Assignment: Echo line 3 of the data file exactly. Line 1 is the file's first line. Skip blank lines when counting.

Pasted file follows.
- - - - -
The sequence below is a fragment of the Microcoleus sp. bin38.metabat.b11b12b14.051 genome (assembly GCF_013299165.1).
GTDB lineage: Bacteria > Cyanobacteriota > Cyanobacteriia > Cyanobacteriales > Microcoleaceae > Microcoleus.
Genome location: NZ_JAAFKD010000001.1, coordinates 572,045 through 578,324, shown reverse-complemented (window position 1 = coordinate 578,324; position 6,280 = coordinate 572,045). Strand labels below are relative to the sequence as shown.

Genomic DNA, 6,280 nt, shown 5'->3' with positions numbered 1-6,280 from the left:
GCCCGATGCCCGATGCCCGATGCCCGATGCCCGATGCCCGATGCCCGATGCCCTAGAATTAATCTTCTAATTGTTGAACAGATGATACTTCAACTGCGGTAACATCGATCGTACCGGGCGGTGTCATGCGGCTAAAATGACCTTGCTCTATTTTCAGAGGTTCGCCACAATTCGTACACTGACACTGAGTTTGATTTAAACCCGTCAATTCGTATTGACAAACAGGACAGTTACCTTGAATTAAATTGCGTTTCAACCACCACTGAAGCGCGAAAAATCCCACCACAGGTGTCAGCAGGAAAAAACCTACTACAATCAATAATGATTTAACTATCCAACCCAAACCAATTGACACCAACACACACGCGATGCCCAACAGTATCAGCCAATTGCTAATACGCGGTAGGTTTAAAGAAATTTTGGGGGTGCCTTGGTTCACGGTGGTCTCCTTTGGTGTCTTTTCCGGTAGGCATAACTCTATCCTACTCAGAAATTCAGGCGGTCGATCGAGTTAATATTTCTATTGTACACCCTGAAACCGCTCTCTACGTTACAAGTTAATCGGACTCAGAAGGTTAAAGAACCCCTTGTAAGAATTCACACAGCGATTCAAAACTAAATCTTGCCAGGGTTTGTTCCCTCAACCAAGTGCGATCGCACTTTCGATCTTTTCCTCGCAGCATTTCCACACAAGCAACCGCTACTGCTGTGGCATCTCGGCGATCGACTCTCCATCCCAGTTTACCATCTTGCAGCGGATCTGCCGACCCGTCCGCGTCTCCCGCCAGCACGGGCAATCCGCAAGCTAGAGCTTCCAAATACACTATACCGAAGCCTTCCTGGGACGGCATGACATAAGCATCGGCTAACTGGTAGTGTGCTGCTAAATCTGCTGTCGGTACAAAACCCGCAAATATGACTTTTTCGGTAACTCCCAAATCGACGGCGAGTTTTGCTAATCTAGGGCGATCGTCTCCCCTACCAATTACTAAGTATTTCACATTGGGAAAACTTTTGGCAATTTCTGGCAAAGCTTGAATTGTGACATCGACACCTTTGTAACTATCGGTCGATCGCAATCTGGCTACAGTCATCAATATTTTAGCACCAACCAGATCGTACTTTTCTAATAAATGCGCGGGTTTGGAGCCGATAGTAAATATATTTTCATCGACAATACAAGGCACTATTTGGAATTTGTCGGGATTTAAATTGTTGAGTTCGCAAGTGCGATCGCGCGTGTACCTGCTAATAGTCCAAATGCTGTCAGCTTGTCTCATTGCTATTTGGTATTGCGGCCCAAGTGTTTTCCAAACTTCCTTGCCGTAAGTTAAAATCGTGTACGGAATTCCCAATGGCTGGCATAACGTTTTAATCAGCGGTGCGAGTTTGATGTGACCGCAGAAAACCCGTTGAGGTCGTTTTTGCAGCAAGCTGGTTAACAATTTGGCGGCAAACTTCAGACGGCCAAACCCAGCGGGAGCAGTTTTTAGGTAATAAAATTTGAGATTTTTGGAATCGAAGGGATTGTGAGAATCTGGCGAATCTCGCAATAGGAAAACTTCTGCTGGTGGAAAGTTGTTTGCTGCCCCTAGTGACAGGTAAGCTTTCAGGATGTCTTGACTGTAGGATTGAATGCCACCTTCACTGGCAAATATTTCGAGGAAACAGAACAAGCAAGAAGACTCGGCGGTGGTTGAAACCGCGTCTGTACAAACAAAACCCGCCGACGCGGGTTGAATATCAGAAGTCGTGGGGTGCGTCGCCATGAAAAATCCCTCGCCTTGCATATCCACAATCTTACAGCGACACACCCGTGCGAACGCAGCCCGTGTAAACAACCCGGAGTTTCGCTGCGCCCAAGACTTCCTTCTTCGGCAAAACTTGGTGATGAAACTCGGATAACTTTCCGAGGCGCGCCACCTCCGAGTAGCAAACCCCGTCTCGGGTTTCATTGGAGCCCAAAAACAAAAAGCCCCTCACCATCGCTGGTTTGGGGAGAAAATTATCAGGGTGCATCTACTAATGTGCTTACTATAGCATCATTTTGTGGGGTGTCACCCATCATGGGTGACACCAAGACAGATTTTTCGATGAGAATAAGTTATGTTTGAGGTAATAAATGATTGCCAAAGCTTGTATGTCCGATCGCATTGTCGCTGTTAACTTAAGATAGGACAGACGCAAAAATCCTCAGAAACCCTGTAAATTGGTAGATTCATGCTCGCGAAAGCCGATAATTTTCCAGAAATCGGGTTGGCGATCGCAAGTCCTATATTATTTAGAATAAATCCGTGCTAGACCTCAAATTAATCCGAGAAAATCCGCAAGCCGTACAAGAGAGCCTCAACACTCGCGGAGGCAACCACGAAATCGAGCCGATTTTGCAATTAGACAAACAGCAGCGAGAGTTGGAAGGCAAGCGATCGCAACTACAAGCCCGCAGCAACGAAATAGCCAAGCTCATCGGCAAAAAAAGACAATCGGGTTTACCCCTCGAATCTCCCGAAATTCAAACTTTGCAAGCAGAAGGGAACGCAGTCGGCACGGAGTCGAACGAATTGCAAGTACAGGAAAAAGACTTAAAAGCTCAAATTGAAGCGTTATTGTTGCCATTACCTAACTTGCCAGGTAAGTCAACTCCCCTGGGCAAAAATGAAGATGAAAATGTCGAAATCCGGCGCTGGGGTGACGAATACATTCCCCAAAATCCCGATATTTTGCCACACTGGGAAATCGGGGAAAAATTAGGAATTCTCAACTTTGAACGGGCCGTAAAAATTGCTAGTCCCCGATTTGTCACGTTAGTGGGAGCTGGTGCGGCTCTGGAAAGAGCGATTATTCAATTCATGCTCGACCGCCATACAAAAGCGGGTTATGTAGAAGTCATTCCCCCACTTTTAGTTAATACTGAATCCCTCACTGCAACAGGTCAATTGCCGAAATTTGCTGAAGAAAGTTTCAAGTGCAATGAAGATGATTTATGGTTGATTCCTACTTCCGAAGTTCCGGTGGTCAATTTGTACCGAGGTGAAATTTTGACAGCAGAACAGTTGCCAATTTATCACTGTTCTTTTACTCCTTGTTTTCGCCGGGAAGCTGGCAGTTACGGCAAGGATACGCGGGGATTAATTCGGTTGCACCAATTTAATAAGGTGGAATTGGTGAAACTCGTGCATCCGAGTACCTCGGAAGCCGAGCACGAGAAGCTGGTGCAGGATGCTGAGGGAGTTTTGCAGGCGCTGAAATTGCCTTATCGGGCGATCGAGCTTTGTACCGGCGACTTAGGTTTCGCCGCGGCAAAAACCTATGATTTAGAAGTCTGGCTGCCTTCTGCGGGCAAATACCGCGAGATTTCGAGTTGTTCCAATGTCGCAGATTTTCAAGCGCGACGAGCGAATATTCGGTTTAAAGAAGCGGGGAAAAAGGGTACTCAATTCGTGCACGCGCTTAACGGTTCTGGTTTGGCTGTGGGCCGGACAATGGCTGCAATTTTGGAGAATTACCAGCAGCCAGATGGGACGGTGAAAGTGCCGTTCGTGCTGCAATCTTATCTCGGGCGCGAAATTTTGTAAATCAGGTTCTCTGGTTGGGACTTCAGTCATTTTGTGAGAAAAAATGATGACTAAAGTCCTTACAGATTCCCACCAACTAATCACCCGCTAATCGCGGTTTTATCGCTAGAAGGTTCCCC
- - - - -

Genome location: NZ_JAAFKD010000001.1, coordinates 572,045 through 578,324, shown reverse-complemented (window position 1 = coordinate 578,324; position 6,280 = coordinate 572,045). Strand labels below are relative to the sequence as shown.